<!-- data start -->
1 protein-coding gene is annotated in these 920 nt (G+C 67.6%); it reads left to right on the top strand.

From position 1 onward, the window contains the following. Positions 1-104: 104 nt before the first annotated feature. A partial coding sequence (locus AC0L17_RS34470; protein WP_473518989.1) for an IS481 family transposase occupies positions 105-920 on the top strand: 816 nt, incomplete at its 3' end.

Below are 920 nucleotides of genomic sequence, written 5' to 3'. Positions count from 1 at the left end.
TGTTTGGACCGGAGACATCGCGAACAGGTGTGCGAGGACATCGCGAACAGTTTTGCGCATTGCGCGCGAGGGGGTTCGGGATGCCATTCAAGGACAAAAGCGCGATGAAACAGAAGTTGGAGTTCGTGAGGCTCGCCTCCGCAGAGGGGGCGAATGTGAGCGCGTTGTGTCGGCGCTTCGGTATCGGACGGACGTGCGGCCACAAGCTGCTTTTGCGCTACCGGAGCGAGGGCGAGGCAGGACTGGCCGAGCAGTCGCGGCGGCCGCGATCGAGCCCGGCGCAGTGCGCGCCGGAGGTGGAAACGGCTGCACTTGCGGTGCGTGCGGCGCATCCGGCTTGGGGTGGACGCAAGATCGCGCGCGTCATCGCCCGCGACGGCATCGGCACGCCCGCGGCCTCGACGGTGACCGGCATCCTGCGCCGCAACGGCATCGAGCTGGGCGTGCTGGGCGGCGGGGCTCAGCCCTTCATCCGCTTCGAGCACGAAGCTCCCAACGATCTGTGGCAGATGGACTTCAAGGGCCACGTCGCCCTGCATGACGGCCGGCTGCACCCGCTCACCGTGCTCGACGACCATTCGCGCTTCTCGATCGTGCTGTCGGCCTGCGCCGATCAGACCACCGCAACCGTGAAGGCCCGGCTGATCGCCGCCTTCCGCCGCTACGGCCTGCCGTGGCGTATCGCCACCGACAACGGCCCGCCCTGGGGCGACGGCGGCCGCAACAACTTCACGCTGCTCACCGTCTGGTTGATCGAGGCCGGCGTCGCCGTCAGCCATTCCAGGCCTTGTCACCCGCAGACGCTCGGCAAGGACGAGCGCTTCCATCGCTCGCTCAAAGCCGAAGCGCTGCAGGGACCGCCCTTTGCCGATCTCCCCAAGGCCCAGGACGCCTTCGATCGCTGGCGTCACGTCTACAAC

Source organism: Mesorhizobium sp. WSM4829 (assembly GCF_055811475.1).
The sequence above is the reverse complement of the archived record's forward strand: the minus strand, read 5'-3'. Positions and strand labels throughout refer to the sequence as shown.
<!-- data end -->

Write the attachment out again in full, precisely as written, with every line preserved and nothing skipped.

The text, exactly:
1 protein-coding gene is annotated in these 920 nt (G+C 67.6%); it reads left to right on the top strand.

From position 1 onward, the window contains the following. Positions 1-104: 104 nt before the first annotated feature. A partial coding sequence (locus AC0L17_RS34470; protein WP_473518989.1) for an IS481 family transposase occupies positions 105-920 on the top strand: 816 nt, incomplete at its 3' end.

Below are 920 nucleotides of genomic sequence, written 5' to 3'. Positions count from 1 at the left end.
TGTTTGGACCGGAGACATCGCGAACAGGTGTGCGAGGACATCGCGAACAGTTTTGCGCATTGCGCGCGAGGGGGTTCGGGATGCCATTCAAGGACAAAAGCGCGATGAAACAGAAGTTGGAGTTCGTGAGGCTCGCCTCCGCAGAGGGGGCGAATGTGAGCGCGTTGTGTCGGCGCTTCGGTATCGGACGGACGTGCGGCCACAAGCTGCTTTTGCGCTACCGGAGCGAGGGCGAGGCAGGACTGGCCGAGCAGTCGCGGCGGCCGCGATCGAGCCCGGCGCAGTGCGCGCCGGAGGTGGAAACGGCTGCACTTGCGGTGCGTGCGGCGCATCCGGCTTGGGGTGGACGCAAGATCGCGCGCGTCATCGCCCGCGACGGCATCGGCACGCCCGCGGCCTCGACGGTGACCGGCATCCTGCGCCGCAACGGCATCGAGCTGGGCGTGCTGGGCGGCGGGGCTCAGCCCTTCATCCGCTTCGAGCACGAAGCTCCCAACGATCTGTGGCAGATGGACTTCAAGGGCCACGTCGCCCTGCATGACGGCCGGCTGCACCCGCTCACCGTGCTCGACGACCATTCGCGCTTCTCGATCGTGCTGTCGGCCTGCGCCGATCAGACCACCGCAACCGTGAAGGCCCGGCTGATCGCCGCCTTCCGCCGCTACGGCCTGCCGTGGCGTATCGCCACCGACAACGGCCCGCCCTGGGGCGACGGCGGCCGCAACAACTTCACGCTGCTCACCGTCTGGTTGATCGAGGCCGGCGTCGCCGTCAGCCATTCCAGGCCTTGTCACCCGCAGACGCTCGGCAAGGACGAGCGCTTCCATCGCTCGCTCAAAGCCGAAGCGCTGCAGGGACCGCCCTTTGCCGATCTCCCCAAGGCCCAGGACGCCTTCGATCGCTGGCGTCACGTCTACAAC

Source organism: Mesorhizobium sp. WSM4829 (assembly GCF_055811475.1).
The sequence above is the reverse complement of the archived record's forward strand: the minus strand, read 5'-3'. Positions and strand labels throughout refer to the sequence as shown.